All of Adam Shai's Comments + Replies

On Solving Problems Before They Appear: The Weird Epistemologies of Alignment

This post really helped me make concrete some of the admittedly gut reaction type concerns/questions/misunderstandings I had about alignment research, thank you. I have a few thoughts after reading:

(1) I wonder how different some of these epistemic strategies are from everyday normal scientific research in practice. I do experimental neuroscience and I would argue that we also are not even really sure what the "right" questions are (in a local sense, as in, what experiment should I do next), and so we are in a state where we kinda fumble around using whate... (read more)

1Adam Shimi2moThanks for the kind words and thoughtful comment! Glad it helped! That was definitely one goal, the hardest to check with early feedback because I mostly know people who already work in the field or have never been confronted to it, while you're in the middle. :) Completely! One thing I tried to make clear in this draft (maybe not successfully given your comment ^^) is that many field, including natural sciences, leverage far more epistemic strategies than the Popperian "make a model, predict something and test it in the real world". My points are more that: 1. Alignment is particularly weird in terms of epistemic strategies because neither the problem nor the technology exists 2. Given the potential urgency of alignment, it's even more important to clarify these epistemic subtleties. But I'm convinced that almost all disciplines could be the subject of a deep study in the methods people use to wrestle knowledge from the world. That's part of my hopes, since I want to steal epistemic strategies from many different fields and see how they apply to alignment. Fascinating! Yeah, I agree with you that the analogy definitely exists, particularly with fundamental science. And that's part of the difficulty in alignment. Maybe the best comparison would be trying to cure a neurological pathology without having access to a human brain, but only to brains of individuals of very old species in our evolutionary lineage. It's harder, but linking the experimental results to the concrete object is still part of the problem. (Would be very interested in having a call about the different epistemic strategies you use in experimental neuroscience by the way) So I disagree, but you're touching on a fascinating topic, one that confused me for the longest time. My claim is that pure maths is fundamentally the study of abstraction ( Platonists [https://plato.stanford.edu/entries/platonism/#4.1] would disagree, but that's more of a minority position nowadays). Patterns is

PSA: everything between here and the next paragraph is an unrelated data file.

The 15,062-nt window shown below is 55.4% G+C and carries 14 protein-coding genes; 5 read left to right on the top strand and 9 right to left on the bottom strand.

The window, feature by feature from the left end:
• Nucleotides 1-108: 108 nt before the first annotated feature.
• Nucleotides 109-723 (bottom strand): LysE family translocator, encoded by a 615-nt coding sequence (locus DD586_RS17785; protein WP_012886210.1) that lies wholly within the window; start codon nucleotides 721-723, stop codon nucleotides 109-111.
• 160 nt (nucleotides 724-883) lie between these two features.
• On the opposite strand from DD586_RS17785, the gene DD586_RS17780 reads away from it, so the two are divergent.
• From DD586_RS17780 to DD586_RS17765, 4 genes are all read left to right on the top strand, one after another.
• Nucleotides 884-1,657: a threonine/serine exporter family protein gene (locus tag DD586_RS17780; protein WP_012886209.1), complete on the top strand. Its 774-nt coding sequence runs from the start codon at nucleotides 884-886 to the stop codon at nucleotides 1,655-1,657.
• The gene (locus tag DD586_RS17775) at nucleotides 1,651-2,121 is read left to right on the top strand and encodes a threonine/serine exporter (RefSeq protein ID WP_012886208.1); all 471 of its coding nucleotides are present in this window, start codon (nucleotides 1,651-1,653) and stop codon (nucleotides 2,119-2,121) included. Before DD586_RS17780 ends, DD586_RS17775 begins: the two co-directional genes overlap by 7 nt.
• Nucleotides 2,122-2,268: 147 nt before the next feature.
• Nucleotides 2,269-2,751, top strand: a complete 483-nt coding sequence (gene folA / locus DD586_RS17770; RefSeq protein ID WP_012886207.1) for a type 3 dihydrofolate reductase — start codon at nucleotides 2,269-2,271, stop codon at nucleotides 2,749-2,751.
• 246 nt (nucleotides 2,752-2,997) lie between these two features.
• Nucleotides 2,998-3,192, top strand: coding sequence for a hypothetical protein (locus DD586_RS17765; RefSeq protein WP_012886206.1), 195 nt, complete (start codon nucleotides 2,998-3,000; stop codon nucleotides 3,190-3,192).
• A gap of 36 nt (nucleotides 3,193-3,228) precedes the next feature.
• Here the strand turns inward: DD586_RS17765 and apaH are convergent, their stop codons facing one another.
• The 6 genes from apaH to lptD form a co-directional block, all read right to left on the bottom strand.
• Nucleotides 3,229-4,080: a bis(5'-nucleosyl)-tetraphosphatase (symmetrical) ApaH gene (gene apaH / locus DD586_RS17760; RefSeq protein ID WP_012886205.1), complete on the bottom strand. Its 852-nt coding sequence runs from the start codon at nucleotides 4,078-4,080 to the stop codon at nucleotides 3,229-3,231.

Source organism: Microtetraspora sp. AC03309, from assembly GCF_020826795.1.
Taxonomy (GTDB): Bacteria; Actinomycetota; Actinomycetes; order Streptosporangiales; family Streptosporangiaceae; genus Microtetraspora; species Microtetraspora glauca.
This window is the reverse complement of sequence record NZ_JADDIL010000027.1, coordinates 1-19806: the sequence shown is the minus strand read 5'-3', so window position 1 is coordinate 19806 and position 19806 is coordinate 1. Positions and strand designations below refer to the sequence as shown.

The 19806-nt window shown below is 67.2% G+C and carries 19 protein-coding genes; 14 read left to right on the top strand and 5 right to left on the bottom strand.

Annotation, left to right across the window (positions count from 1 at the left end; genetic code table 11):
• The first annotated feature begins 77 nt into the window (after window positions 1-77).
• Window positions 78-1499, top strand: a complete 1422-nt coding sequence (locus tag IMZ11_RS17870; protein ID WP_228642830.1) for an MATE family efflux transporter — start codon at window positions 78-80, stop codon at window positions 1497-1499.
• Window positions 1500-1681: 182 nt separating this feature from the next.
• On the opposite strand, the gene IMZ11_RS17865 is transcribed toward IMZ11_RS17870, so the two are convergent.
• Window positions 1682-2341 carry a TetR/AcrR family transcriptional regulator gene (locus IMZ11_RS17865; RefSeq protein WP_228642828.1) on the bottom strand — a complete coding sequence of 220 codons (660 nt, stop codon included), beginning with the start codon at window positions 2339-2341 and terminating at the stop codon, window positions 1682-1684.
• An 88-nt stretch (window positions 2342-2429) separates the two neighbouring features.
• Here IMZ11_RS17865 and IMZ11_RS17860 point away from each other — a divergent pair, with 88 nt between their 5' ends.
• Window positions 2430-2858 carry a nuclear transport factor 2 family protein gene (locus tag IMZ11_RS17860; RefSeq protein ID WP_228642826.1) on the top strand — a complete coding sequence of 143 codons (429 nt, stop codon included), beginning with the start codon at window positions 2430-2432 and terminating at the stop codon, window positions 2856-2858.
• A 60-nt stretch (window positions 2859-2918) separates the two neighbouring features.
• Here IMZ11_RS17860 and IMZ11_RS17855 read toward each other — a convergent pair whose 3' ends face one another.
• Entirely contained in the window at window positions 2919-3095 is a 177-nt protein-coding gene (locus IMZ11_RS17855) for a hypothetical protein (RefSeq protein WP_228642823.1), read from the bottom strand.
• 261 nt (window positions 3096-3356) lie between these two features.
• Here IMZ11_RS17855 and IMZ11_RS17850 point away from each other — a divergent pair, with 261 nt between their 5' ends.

Testing The Natural Abstraction Hypothesis: Project Update

It's great to see someone working on this subject. I'd like to point you to Jim Crutchfield's work, in case you aren't familiar with it, where he proposes a "calculii of emergence" wherein you start with a dynamical system and via a procedure of teasing out the equivalence classes of how the past constrains the future, can show that you get the "computational structure" or "causal structure" or "abstract structure" (all loaded terms, I know, but there's math behind it), of the system. It's a compressed symbolic representation of what the dynamical system i... (read more)